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No Offense Intended

No Offense Intended

5.0 1
by Barbara Seranella

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Past loves and past mistakes come back to haunt Munch Mancini, and send her on a journey into her own dark history.

“Wonderful … You can’t help but take Munch Mancini – and this book – to heart.” — Michael Connelly, author of THE BLACK BOX

When her ex-lover comes to see her, Miranda "Munch" Mancini has mixed


Past loves and past mistakes come back to haunt Munch Mancini, and send her on a journey into her own dark history.

“Wonderful … You can’t help but take Munch Mancini – and this book – to heart.” — Michael Connelly, author of THE BLACK BOX

When her ex-lover comes to see her, Miranda "Munch" Mancini has mixed feelings. On one hand, he's a reminder of the past she has willingly let go to stay sober and rebuild her life. On the other hand, he's Sleaze Garillo, the father of the baby girl Munch is now raising. When Sleaze disappears, though, Munch can't help but get involved. The police don't see foul play, but Munch is the one with the knowledge-and the friends-to get to the truth behind Sleaze's suspicious disappearance.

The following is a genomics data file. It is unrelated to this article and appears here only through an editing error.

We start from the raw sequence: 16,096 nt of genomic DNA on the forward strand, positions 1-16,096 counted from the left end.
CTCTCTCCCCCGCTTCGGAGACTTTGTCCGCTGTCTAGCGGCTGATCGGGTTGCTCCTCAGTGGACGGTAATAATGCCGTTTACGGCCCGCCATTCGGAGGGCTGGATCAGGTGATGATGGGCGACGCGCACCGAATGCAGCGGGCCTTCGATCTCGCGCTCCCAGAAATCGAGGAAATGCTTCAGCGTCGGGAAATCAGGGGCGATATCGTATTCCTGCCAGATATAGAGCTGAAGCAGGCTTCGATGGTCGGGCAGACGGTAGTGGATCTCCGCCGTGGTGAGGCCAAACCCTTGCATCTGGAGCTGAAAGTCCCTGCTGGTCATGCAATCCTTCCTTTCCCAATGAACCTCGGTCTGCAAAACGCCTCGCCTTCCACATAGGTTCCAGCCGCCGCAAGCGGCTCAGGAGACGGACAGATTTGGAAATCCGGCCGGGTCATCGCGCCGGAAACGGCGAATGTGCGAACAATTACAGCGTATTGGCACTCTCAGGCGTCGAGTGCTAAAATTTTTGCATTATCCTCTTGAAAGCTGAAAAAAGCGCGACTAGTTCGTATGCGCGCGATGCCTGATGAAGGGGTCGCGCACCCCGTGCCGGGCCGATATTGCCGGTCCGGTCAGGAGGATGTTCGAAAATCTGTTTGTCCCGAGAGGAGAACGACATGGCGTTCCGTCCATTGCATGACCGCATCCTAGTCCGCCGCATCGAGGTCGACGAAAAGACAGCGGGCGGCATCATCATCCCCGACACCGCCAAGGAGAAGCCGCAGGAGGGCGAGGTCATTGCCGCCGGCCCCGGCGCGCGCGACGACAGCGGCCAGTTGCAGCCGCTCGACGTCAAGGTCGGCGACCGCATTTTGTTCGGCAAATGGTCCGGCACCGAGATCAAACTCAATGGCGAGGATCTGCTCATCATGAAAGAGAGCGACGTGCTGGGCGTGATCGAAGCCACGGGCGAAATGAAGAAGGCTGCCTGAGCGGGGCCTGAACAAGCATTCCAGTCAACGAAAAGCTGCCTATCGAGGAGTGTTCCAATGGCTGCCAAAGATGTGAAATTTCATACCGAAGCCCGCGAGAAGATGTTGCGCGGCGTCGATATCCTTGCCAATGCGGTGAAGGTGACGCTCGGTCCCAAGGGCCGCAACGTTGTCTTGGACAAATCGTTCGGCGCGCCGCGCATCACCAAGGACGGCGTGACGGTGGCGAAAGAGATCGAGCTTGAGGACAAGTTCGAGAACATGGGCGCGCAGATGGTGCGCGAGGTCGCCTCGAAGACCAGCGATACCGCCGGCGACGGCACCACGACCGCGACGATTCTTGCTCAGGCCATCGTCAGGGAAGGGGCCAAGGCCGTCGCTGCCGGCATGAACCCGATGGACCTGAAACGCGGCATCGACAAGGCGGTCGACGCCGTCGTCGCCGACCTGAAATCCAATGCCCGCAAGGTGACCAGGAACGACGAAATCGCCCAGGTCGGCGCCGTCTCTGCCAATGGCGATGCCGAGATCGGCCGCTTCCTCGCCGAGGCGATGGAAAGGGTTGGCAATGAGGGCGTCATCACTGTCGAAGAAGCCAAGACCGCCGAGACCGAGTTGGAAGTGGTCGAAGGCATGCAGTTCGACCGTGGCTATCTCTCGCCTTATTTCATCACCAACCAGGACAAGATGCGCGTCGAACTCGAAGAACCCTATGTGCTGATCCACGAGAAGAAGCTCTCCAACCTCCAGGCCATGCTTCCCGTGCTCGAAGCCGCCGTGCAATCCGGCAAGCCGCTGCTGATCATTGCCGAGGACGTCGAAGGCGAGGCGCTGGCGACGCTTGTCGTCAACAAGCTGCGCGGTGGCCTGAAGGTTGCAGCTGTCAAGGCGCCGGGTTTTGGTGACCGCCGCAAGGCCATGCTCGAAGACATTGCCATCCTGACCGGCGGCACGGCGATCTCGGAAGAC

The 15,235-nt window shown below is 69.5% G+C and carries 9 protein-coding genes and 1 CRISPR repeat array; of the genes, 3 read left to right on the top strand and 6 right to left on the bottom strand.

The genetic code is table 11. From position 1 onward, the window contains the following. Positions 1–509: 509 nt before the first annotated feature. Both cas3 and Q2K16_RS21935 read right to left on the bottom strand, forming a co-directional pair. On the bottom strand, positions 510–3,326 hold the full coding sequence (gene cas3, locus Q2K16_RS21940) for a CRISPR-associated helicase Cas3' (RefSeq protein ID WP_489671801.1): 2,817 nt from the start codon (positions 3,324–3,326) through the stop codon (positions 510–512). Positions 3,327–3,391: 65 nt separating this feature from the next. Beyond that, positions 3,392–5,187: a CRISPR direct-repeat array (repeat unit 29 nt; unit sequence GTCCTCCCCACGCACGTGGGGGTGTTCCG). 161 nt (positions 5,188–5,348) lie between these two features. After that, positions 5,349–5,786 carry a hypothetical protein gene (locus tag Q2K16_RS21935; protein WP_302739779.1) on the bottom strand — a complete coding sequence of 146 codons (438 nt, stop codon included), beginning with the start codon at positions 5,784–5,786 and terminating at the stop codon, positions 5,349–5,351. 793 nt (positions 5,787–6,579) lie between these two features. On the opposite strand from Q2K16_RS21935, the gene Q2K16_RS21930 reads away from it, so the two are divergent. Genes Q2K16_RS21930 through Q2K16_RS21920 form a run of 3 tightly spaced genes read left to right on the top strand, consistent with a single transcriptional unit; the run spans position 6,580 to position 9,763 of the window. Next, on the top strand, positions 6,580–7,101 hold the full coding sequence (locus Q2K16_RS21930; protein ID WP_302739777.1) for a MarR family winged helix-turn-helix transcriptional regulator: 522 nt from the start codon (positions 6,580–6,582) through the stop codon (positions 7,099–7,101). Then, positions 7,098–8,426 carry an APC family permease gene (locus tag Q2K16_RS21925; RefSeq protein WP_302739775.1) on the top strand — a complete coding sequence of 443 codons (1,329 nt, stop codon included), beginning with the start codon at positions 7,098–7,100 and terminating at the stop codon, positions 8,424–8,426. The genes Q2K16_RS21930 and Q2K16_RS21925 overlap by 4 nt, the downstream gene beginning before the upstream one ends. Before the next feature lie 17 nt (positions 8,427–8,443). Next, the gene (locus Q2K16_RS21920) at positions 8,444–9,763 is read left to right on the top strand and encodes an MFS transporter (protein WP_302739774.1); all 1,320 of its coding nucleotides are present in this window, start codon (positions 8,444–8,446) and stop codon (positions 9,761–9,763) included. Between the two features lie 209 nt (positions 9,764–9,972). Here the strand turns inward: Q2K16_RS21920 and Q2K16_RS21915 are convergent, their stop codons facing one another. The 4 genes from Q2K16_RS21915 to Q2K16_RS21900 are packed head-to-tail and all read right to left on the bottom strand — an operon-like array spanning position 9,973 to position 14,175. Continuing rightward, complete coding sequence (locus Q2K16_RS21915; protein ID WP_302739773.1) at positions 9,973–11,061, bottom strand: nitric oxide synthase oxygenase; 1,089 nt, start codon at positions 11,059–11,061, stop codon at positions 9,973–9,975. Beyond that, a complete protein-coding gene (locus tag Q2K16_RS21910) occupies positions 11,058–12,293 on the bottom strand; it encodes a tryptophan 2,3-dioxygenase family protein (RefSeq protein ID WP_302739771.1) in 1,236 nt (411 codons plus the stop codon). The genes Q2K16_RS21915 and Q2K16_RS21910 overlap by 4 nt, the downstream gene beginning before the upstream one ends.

To find him, she'll have to take an unwelcome trip down memory lane to visit people from her shady past. There's more at stake here than tracking down Sleaze: Munch must also protect the life she's built for herself, and for the little girl she now calls her own.

“Real cause for celebration… Seranella keeps the story moving at a brisk pace, with surprises around every corner.” — Chicago Tribune

“A splendid read. Bravo again for Barbara Seranella.” — T. Jefferson Parker, author of STORM RUNNERS